It has been almost a year since Republic Act No. 11534, otherwise known as the Business Recovery and Tax Incentive Act (CREATE), was signed into law. It took thffect on April 11th. Its main objective is to reduce tax rates for domestic and foreign corporations in order to mitigate the effeffects of the COVID-19 pandemic on our economy. However, this is not the case for regional headquarters (ROHQ), which previously enjoyed a preferential tax rate of 10%. With the passing of the CREATE Act, effEffective January 1, 2022, ROHQs will now be taxed at 25% ordinary corporate income tax (RCIT) or 1% (until June 30, 2023)/2% minimum corporate income tax (MCIT), whichever is greater.
ROHQ AS DEFINED
Section 22 (EE) of the National Internal Revenue Code (NIRC) of 1997Ifned ROHQs as branches established in the Philippines by multinational corporations which provide the following services to its affisubsidiaries, subsidiaries and branches in the Philippines: general administration and planning; business planning and coordination; procurement and procurement of raw materials and components; corporate Iffinancial advisory services; marketing control and sales promotion; personnel training and management; logistics services; research and development and product development services; technical assistance and maintenance; data processing and communication; and business development. The company must not directly and indirectly solicit or market goods and services, whether on behalf of the parent company, branches, afIfaffiliates, subsidiaries or any other company. Similarly, it may not deal directly or indirectly with the sale and distribution of the goods and services of its parent company, branches, affiaffiliates, subsidiaries or any other company. Under our existing tax laws, ROHQs are treated as resident corporations that are taxable only on their income from sources within the Philippines.
PREFERENTIAL TAX RATE 10% OFF PRE-CREATION
Prior to the passage of the CREATE Act, ROHQs were subject to a preferential tax rate of 10% on their taxable income from all sources in the Philippines. Therefore, income earned outside the Philippines was treated as exempt for income tax purposes. Meanwhile, ROHQs subject to the preferential income tax rate under Section 28(A)(5) of the Internal Revenue Code are not liable for the 2% MCIT, nor do they have plus the right to choose optional standard deductions as a method of deduction on their income tax return.
REGULAR CORPORATE INCOME TAX BY 25% UNDER CREATE
As of January 1, 2022, in accordance with the CREATE law and tax regulation n° 05-2021, ROHQs are subject to an RCIT of 25%. Accordingly, just like other resident foreign corporations, in general, pursuant to Section 28(A)(2) of the Tax Code, ROHQs are subject to 1% (until June 30, 2023) and 2% MCIT . The MCIT is calculated on the basis of the cumulative gross income multiplied by the applicable rate of the MCIT. It only applies to the fourth tax year immediately following the tax year in which the company began its commercial activities.
In the Revenue Regulations, the BIR issued guidelines on how to calculate the income tax due using the revised rates. If the corporation follows a calendar year, for the tax year ending December 31, 2022, the corporation must pay income tax equal to the RCIT or MCIT, whichever is greater. However, in calculating income payable for 2023, the MCIT rate from January 1 to June 30, 2023 is 1% and from July 31 to December 31, 2023 is 2%. Thus, the MCIT rate to use would be on average 1.5%. Any excess of MCIT over normal income tax must be carried forward and deducted from normal income tax for the following three tax years.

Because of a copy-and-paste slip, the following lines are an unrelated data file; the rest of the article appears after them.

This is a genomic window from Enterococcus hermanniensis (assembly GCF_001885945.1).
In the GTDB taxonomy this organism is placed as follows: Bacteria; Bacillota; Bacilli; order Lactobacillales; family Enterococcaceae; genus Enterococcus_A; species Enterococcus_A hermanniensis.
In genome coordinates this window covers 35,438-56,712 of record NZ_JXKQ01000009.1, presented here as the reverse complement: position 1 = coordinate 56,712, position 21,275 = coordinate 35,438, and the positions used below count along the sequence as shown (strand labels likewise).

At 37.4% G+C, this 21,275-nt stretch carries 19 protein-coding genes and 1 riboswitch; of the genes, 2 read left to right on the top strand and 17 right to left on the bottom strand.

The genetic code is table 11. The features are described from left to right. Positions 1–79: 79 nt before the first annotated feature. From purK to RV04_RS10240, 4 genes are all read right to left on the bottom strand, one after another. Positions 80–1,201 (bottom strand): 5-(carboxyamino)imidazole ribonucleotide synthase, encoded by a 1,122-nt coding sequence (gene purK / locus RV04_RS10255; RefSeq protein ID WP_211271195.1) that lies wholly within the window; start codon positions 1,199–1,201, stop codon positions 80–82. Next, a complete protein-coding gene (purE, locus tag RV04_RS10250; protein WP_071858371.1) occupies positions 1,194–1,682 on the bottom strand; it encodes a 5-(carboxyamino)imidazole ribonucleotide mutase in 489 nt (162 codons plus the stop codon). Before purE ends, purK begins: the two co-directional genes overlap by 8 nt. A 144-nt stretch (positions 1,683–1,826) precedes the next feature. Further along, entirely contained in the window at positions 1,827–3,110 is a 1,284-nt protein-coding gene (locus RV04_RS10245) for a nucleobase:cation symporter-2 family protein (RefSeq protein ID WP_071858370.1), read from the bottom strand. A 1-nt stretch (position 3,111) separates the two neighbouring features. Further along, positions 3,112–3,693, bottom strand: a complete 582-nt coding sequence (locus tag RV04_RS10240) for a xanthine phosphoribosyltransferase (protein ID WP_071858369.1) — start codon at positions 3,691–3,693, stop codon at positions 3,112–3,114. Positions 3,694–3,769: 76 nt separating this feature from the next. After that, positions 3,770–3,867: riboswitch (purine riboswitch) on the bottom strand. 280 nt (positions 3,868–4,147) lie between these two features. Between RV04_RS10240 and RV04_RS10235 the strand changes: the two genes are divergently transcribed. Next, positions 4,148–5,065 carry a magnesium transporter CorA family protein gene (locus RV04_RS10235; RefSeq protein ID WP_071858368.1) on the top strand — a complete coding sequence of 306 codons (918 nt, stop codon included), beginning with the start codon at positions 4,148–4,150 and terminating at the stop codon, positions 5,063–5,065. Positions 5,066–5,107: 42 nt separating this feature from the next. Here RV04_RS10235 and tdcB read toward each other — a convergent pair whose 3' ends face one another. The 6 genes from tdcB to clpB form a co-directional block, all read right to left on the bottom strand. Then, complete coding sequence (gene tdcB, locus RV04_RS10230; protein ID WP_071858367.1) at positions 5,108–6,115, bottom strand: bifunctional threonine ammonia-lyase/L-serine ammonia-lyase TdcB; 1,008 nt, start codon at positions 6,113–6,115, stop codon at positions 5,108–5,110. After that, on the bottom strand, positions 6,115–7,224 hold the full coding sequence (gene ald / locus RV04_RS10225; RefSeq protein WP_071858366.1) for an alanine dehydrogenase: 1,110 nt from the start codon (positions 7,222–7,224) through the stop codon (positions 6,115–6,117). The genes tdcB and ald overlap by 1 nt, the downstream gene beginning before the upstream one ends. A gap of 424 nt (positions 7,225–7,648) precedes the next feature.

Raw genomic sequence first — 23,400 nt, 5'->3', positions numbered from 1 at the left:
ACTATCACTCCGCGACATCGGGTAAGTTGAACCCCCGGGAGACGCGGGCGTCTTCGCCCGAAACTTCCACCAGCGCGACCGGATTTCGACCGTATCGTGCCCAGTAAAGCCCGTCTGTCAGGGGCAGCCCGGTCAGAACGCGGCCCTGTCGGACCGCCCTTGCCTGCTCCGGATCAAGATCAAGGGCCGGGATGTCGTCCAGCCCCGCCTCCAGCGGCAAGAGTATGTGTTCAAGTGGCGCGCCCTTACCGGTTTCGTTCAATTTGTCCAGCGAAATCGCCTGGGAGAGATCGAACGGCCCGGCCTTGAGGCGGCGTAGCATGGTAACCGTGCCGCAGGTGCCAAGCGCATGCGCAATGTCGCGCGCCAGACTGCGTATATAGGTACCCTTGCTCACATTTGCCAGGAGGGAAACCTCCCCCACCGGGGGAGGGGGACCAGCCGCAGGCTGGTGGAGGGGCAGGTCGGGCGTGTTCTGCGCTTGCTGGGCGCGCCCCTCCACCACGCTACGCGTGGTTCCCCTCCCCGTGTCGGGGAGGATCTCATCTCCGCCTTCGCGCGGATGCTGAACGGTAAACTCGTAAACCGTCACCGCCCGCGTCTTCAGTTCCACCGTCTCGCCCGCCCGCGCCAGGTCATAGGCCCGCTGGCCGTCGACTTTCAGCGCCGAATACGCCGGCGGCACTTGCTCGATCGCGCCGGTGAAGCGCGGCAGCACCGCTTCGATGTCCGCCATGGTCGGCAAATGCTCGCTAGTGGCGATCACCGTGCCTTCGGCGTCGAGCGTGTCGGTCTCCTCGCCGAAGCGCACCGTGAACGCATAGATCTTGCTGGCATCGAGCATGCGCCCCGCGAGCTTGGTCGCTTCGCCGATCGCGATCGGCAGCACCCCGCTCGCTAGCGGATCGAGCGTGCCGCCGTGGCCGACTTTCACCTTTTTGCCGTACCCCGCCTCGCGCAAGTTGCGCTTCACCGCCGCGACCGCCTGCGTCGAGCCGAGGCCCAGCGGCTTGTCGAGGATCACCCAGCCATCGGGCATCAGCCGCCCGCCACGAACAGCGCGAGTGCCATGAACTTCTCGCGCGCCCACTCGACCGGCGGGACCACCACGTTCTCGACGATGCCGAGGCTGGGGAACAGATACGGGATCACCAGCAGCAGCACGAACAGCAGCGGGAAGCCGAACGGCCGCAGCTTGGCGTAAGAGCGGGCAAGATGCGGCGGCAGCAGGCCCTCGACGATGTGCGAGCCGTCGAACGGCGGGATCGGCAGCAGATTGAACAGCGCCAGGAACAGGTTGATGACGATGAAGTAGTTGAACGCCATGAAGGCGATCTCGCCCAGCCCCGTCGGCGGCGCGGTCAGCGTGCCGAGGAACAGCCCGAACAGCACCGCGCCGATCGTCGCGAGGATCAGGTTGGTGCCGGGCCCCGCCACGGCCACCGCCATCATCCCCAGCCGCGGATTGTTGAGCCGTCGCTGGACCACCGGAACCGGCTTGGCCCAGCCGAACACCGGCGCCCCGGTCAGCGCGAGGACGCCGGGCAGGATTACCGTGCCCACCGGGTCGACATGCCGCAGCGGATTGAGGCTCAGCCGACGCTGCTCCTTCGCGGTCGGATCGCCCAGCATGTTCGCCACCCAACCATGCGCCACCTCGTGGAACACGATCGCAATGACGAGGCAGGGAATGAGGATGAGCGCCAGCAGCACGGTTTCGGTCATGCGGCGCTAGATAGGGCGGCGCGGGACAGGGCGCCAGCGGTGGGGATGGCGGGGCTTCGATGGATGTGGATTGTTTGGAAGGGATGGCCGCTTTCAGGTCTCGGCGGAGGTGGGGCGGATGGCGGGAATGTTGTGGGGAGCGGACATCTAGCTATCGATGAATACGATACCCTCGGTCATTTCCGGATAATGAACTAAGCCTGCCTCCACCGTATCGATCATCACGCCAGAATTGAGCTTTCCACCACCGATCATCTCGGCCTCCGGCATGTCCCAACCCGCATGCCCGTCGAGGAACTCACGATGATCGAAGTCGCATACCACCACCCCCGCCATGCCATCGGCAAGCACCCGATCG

Following the change in the corporate income tax rate for ROHQs, under Section 34(L) of the tax code, instead of itemized deductions allowed under the same section, ROHQs can now choose a standard deduction of an amount not exceeding 40% of their gross income. “Gross Revenue” means sales or gross receipts less sales returns, allowances, rebates, and cost of goods sold or cost of services. The corporation must indicate on its first quarter tax return its intention to elect the optional standard deduction. Failing this, he will be deemed to have made use of the itemized deductions authorized. This election, when made in the declaration, is irrevocable for the taxation year for which the declaration is made. Provided that, unless otherwise authorized by the Commissioner of Taxes, the company shall maintain records relating to its gross income as defined in section 32 of the tax code during the tax year, as required by the rules and regulations promulgated by the Secretary of Finance, on the recommendation of the Commissioner.
The preferential tax rate is one of the most beneficialIffinancial incentives for ROHQs. Removing this incentive could have consequences such as reduced operations, lost jobs, reduced expenses and reduced competitive advantage. On the other hand, such a preferential tax is disadvantageous for local investors. Therefore, removing these incentives will level the playing field for foreign and local companies. But at the end of the day, what we hope to see is that such tax reforms help our economy to prosper, especially during difficult times.
Let’s Talk Tax is a weekly column from P&A Grant Thornton that aims to keep the public informed of various tax developments. This article is not intended to be a substitute for competent professional advice.
Trisha Amor M. Gatdula is Senior Head of Tax Advisory & Compliance at P&A Grant Thornton, the Philippine member firm of Grant Thornton International Ltd.